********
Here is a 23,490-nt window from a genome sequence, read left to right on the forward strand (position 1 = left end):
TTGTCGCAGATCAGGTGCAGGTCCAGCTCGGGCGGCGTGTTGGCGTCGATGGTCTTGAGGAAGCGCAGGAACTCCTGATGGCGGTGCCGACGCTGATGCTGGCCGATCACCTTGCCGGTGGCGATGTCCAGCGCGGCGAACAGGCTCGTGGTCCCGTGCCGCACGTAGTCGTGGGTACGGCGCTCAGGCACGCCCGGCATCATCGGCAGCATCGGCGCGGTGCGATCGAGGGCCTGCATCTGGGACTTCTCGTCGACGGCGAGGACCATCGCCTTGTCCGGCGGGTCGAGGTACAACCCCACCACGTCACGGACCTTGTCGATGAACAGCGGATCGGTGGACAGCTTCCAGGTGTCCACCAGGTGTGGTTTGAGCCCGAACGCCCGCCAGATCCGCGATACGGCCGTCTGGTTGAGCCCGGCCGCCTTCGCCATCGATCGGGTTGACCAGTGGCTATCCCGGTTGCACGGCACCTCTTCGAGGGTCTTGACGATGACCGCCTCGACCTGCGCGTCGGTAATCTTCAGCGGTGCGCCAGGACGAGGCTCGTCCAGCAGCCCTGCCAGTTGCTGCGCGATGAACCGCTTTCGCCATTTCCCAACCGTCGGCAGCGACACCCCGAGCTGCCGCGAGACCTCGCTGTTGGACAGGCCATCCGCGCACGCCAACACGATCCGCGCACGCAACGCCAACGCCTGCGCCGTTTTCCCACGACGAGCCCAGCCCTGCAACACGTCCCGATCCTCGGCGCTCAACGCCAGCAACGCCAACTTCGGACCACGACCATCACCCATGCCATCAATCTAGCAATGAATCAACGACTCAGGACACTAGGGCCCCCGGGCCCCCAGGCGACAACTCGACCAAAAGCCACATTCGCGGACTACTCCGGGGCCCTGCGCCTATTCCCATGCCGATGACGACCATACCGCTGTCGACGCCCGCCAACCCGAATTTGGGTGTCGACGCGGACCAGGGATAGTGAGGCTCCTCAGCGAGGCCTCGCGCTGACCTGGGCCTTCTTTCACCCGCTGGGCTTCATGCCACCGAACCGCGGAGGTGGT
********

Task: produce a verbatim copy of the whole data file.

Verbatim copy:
Here is a 23,490-nt window from a genome sequence, read left to right on the forward strand (position 1 = left end):
TTGTCGCAGATCAGGTGCAGGTCCAGCTCGGGCGGCGTGTTGGCGTCGATGGTCTTGAGGAAGCGCAGGAACTCCTGATGGCGGTGCCGACGCTGATGCTGGCCGATCACCTTGCCGGTGGCGATGTCCAGCGCGGCGAACAGGCTCGTGGTCCCGTGCCGCACGTAGTCGTGGGTACGGCGCTCAGGCACGCCCGGCATCATCGGCAGCATCGGCGCGGTGCGATCGAGGGCCTGCATCTGGGACTTCTCGTCGACGGCGAGGACCATCGCCTTGTCCGGCGGGTCGAGGTACAACCCCACCACGTCACGGACCTTGTCGATGAACAGCGGATCGGTGGACAGCTTCCAGGTGTCCACCAGGTGTGGTTTGAGCCCGAACGCCCGCCAGATCCGCGATACGGCCGTCTGGTTGAGCCCGGCCGCCTTCGCCATCGATCGGGTTGACCAGTGGCTATCCCGGTTGCACGGCACCTCTTCGAGGGTCTTGACGATGACCGCCTCGACCTGCGCGTCGGTAATCTTCAGCGGTGCGCCAGGACGAGGCTCGTCCAGCAGCCCTGCCAGTTGCTGCGCGATGAACCGCTTTCGCCATTTCCCAACCGTCGGCAGCGACACCCCGAGCTGCCGCGAGACCTCGCTGTTGGACAGGCCATCCGCGCACGCCAACACGATCCGCGCACGCAACGCCAACGCCTGCGCCGTTTTCCCACGACGAGCCCAGCCCTGCAACACGTCCCGATCCTCGGCGCTCAACGCCAGCAACGCCAACTTCGGACCACGACCATCACCCATGCCATCAATCTAGCAATGAATCAACGACTCAGGACACTAGGGCCCCCGGGCCCCCAGGCGACAACTCGACCAAAAGCCACATTCGCGGACTACTCCGGGGCCCTGCGCCTATTCCCATGCCGATGACGACCATACCGCTGTCGACGCCCGCCAACCCGAATTTGGGTGTCGACGCGGACCAGGGATAGTGAGGCTCCTCAGCGAGGCCTCGCGCTGACCTGGGCCTTCTTTCACCCGCTGGGCTTCATGCCACCGAACCGCGGAGGTGGT